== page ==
By way of background, phase II of the Resource Management Reform
Programme focuses on the issues relating to particular sectors and
the need for improved interaction between the Resource Management
Act (RMA) and other statutes. It has ten related
work streams. The first four streams relate to aquaculture,
infrastructure, urban design and water. The reforms also seek to
develop the scope, functions and structure of the proposed
Environmental Protection Authority. The next four work streams
involve the better alignment of the Resource Management Act
processes with those of the Building, Conservation, Forests, and
Historic Places Acts. The final stream involves a number of generic
RMA processes that were too complex to include in Phase I of the
In January 2010, the government appointed two technical advisory
groups (TAGs) to review policy around urban
planning and infrastructure. TAG recommendations were received by
the government and have now been refined and included in a
discussion document entitled Building Competitive Cities -
Reform of the Urban and Infrastructure Planning System which
has been released for consultation by the Ministry for the
Environment. The discussion document will be of interest to
developers, infrastructure providers and resource management
Problems with the current system and options for reform
The discussion document identifies a number of problems with the
current statutory framework for urban planning and infrastructure
project development. These include inadequate recognition of the
urban environment in the RMA, an overly complex planning system,
lack of clarity and inflexible approval processes.
The document puts forward a number of possible options
to address the problem issues identified. In the area of planning
and urban design these include:
Recognising the urban environment in the RMA by broadening the
Act's definitions and by making specific reference to urban
environment in the Act.
Extending the scope of a proposed national policy statement on
urban design to give increased direction and clarity around high
level issues such as providing land supply and addressing housing
Improving the effectiveness of spatial planning in Auckland by
requiring regional and local RMA and Local Government Act plans to
'give effect to' or 'be consistent' with the
Auckland spatial plan. The planning framework for the city could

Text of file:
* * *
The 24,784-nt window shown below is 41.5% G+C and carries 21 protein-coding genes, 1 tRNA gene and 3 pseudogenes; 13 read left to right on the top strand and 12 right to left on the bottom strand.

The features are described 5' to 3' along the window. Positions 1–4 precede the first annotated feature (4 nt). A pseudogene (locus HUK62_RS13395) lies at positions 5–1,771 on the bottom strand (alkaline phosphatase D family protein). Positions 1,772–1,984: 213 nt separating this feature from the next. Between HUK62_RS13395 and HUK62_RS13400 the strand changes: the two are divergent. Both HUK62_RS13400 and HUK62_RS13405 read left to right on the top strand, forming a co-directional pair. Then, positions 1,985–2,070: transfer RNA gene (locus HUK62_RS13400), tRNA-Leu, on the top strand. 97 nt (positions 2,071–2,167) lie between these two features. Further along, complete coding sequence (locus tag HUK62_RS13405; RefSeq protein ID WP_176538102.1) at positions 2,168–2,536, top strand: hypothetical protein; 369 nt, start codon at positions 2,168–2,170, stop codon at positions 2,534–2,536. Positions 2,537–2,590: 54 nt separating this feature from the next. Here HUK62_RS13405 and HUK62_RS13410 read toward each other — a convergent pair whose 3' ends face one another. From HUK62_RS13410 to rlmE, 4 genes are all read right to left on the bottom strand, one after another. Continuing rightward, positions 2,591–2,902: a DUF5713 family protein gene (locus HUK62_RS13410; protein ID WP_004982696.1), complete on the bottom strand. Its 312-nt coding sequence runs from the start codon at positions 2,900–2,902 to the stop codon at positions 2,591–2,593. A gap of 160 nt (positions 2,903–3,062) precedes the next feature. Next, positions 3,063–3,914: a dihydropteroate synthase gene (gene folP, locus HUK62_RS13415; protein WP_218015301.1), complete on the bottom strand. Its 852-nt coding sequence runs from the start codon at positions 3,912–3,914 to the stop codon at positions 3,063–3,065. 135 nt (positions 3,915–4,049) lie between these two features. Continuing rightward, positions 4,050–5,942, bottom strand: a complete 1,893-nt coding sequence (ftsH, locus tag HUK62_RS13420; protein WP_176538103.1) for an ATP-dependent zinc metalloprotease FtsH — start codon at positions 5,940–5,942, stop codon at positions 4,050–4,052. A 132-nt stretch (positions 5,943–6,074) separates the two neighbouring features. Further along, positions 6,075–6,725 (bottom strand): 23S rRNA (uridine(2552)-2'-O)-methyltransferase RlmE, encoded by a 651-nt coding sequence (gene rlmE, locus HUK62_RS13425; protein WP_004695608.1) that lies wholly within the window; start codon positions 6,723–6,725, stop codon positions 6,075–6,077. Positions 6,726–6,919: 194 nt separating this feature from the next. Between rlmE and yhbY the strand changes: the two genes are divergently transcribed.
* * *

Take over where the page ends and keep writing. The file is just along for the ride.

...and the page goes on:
also be simplified by replacing RMA policy statements and plans
with a requirement for a single plan.
Improving regional and local plans by introducing a
standardised national template. This could include a common
structure and set definitions, or other mechanisms to give local
authorities greater certainty in the implementation of national
Enhancing mechanisms to create large areas of land to improve
land supply, housing choice and affordability by extending the
scope of the Public Works Act to enable local authorities to
compulsorily acquire and amalgamate land for major urban
Options for addressing issues associated with
infrastructure development include:
Increasing national direction and consistency through the use
of national standards. One option would be to allow certain aspects
of infrastructure, construction and operation to be conducted
without the need to apply for approval as long as the standards
Changing eligibility for 'requiring authority' status
(which allows infrastructure providers to obtain designations and
acquire land under the Public Works Act) by extending eligibility
to a broader range of infrastructure types, particularly providers
of ports and electricity generation.
Facilitating long term infrastructure planning by introducing a
new optional 'concept designation' process into the RMA
which would enable corridors and sites to be protected for future
development, even where funding and final design has not been
Streamlining approval processes by creating a single approval
process for nationally significant infrastructure projects
(providing all necessary approvals and a single point of appeal)
and improving investment certainty for resource consents by
introducing a new streamlined process for re consenting existing
Introducing independent decision making for some designations
and establishing a clear decision making framework by providing
greater national direction.
The closing date for submissions is Friday 17 December 2010.
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This publication is intended as a first point of reference and
should not be relied on as a substitute for professional advice.
Specialist legal advice should always be sought in relation to any
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